Heimendinger set out to raise $100,000 between August 7 and September 6 via Kickstarter. He hit that goal on the first day. In a week, he’d reached half a million dollars, and wound up with a gross at the end of $823,003, from 4,084 backers, the largest amount a food project has raised since the crowdfunding site launched in 2009. His project appears to have more momentum than the oft-delayed Nomiku, and more marketing knowhow than the well-priced but under-marketed Anova.
Unsurprisingly, the price of the PolyScience immersion circulator online at Williams Sonoma dropped from $700 to $500 in recent months, and hit $399.95 in September.
Of course, one needs a vacuum sealer as well to cook sous vide. Prices have fallen there, too — and as a bonus the units can also be used to dramatically extend the shelf life of just about anything you want to store in the freezer. Chefs use large models that cost thousands of dollars, but the FoodSaver V2244 retails for as little as $70; a fancier unit, the Weston 65-0201, costs $420. Different models use different plastic bags, which, depending on size, cost from about 20 cents to a bit over a dollar each.
With as little as $70 for the sealer and $200 for the Sansaire, Scott Heimendinger hopes that everyone will able to re-create the perfect egg he ate at the restaurant or the potatoes I had in France. I had to put it to the test.
Vacuum in the kitchen
Heimendinger sends me a production model, and my pal Riley and I fire it up almost as soon as I’ve removed the bubble wrap. I had a hunch about what to cook: my sister had turned me on to tri-tip steaks as one of her favorite deals at Costco, but at home I had been having trouble making them come out well.
The cut comes from the spot where the cow’s leg meets the body, meaning it ranges from beautifully marbled to slightly gristly. Worse, unlike a T-bone or a rib eye, the tri-tip isn’t uniformly thick, which is the kiss of death for even cooking. Mine tended to come out poorly on the grill — nice, rosy, and medium rare on one end, overcooked and tough at the other.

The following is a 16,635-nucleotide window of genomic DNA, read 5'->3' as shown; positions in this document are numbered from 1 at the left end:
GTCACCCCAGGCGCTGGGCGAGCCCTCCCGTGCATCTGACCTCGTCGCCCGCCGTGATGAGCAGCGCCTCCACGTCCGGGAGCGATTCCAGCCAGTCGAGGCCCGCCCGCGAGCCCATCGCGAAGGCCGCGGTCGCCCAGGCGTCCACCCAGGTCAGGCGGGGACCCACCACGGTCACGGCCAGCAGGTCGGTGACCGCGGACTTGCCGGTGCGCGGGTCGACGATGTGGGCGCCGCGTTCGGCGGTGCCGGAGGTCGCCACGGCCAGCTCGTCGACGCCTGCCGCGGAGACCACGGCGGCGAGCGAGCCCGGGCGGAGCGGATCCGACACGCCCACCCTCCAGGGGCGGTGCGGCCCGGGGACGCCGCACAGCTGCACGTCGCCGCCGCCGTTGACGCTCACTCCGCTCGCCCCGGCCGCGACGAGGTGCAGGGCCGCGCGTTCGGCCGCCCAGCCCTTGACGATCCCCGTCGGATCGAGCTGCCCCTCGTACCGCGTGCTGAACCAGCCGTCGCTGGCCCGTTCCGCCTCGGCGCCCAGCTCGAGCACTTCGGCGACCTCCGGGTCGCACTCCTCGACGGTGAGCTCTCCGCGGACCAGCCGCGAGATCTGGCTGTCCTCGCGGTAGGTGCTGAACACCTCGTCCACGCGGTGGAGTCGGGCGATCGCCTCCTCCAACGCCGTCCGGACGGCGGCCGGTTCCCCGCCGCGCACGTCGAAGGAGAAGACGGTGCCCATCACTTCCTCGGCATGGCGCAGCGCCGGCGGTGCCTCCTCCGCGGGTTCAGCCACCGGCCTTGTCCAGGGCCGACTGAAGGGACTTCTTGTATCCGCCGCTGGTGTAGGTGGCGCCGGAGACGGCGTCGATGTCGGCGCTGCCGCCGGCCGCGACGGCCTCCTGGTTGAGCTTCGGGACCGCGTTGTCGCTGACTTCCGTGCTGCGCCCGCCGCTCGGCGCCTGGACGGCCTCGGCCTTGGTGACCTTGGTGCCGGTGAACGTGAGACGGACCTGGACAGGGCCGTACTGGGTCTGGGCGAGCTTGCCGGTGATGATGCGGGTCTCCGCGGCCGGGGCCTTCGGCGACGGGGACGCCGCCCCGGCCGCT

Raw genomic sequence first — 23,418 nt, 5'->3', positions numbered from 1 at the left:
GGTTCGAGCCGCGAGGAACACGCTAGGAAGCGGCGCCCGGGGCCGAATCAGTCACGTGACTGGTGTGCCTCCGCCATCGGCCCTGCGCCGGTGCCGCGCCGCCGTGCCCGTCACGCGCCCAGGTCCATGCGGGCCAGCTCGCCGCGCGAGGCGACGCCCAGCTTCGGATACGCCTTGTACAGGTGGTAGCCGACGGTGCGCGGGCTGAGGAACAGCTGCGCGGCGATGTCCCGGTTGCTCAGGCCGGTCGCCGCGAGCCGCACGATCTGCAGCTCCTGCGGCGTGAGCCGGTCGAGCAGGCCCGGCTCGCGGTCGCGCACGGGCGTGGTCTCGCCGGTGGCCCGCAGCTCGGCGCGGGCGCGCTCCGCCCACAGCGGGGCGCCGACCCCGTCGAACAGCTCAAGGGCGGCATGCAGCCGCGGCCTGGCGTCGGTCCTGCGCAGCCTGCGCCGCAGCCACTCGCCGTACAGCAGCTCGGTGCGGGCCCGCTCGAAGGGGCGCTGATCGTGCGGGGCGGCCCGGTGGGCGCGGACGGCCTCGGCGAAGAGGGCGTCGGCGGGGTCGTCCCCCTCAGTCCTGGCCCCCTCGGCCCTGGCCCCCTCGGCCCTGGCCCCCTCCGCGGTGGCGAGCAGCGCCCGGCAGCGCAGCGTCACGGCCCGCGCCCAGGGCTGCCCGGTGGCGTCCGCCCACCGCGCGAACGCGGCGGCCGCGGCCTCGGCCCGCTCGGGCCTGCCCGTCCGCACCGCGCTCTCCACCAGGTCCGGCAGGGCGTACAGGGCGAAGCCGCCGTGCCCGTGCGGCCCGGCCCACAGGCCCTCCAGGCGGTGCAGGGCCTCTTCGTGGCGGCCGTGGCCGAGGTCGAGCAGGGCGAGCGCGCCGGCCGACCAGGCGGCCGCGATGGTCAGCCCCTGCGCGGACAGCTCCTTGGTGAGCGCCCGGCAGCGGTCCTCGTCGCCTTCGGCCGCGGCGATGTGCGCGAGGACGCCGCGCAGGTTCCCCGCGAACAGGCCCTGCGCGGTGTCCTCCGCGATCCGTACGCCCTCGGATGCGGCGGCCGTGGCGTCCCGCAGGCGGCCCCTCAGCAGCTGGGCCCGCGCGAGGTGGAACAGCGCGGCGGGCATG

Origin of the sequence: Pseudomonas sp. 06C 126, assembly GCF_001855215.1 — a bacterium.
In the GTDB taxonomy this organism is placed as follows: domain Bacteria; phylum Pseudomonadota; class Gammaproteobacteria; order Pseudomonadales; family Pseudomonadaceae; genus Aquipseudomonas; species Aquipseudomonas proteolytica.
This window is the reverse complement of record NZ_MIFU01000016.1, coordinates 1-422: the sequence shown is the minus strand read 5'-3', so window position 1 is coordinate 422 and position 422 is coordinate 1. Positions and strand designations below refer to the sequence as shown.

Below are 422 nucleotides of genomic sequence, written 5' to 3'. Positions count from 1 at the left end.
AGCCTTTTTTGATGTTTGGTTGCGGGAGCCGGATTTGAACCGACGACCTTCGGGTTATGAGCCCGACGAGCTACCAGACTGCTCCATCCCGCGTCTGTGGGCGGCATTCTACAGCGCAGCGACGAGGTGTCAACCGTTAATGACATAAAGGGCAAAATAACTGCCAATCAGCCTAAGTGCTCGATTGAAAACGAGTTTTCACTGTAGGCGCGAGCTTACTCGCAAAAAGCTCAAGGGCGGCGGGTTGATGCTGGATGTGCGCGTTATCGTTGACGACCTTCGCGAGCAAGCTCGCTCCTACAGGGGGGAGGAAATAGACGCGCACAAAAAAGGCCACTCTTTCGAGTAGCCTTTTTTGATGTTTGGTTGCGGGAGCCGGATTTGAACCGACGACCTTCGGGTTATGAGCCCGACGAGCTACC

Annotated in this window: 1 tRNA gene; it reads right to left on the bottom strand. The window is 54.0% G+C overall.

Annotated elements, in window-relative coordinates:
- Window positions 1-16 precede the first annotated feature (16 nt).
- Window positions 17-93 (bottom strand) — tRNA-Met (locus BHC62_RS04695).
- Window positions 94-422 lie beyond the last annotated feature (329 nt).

With an immersion circulator, I reckon that I might be able to circumnavigate these problems. Riley, my wife Elisabeth, and I are willing guinea pigs.
We fire up the circulator at noon, bring the water to 54.4° C (130° F), vacuum-seal the steaks, and drop them in and let it whir away for the next six hours, checking on progress not because we need to, just because we’re curious.
Two key things are happening inside the bag, one relating to time, the other to temperature. At a consistent 130° F, each steak cooks to medium rare from one end to the other and stops right there. We’d need to turn up the heat in the tank to get it past medium rare. The long cooking time renders the fat and breaks down the gristle.
Riley turns off the circulator and we’re left with two bags of gray-ish steak in plastic bags. It’s not sexy, but we’re not done, and the final step involves a blowtorch.
To come clean, I’d always looked at blowtorches in home kitchens and thought, “Oh, please,” but Riley pulls out the BernzOmatic and I’m off to the races, gleefully blasting the suckers with heat, creating what’s called the Maillard reaction — the browning on a surface exposed to high heat. Using the blowtorch, I essentially paint a perfect, crisp golden crust on the outside of the steak, a duty so fun, Elisabeth has to wrestle the thing out of my hand.
The fluffy basmati rice and the tasty green bean salad don’t stand a chance. Fueled first by curiosity, then by our taste buds, we devour our steaks before considering the side dishes. The thick ends of the cuts have become restaurant-quality filet tender, and the thinner end is not chewy but full of big beefy flavor. Everything from stem to stern is a perfect pink. It doesn’t need a sauce beyond the juices in the bag.
Riley starts angling for more time with the machine before I’m set to return it, and asking if he can cook a chicken in it. Elisabeth gets excited to hit whatever we make next with the blowtorch, and I start wondering what Scott Heimendinger will do next before recalling a snippet of conversation from a few days prior in his kitchen.
He had just poured me a shot of espresso so tasty that it made the hairs on my arms stand on end, using Caffé Vita beans and a coffee shop-grade grinder. He’d made the coffee in his Rancilio Silvia espresso machine, and his response to why he had selected that particular one may have been telling.
“It’s the most hackable espresso machine,” he said. “I’ve got grand plans for it.”
Photos by the author.
Correction: In the original story, we conflated the PolyScience immersion circulator, which Heimendinger used as a model, with the SousVide Supreme. We’ve fixed that in the story. Nature abhors an error.
You may be fully initiated, because sous vide has become a hot topic of conversation since Modernist Cuisine appeared. ↩
The Cooking Lab was founded by former Microsoft bigwig Nathan Mhyrvold, who co-wrote Modernist Cuisine with Chris Young and Maxime Bilet. They’ve since come out with a modest sequel, Modernist Cuisine at Home. ↩
Award-winning food and travel writer and photographer Joe Ray's work has been featured in the New York Times, Agence France Presse, the Guardian and elsewhere. He's just moved to Lummi Island, Washington, to write a cookbook with James Beard-nominated chef Blaine Wetzel.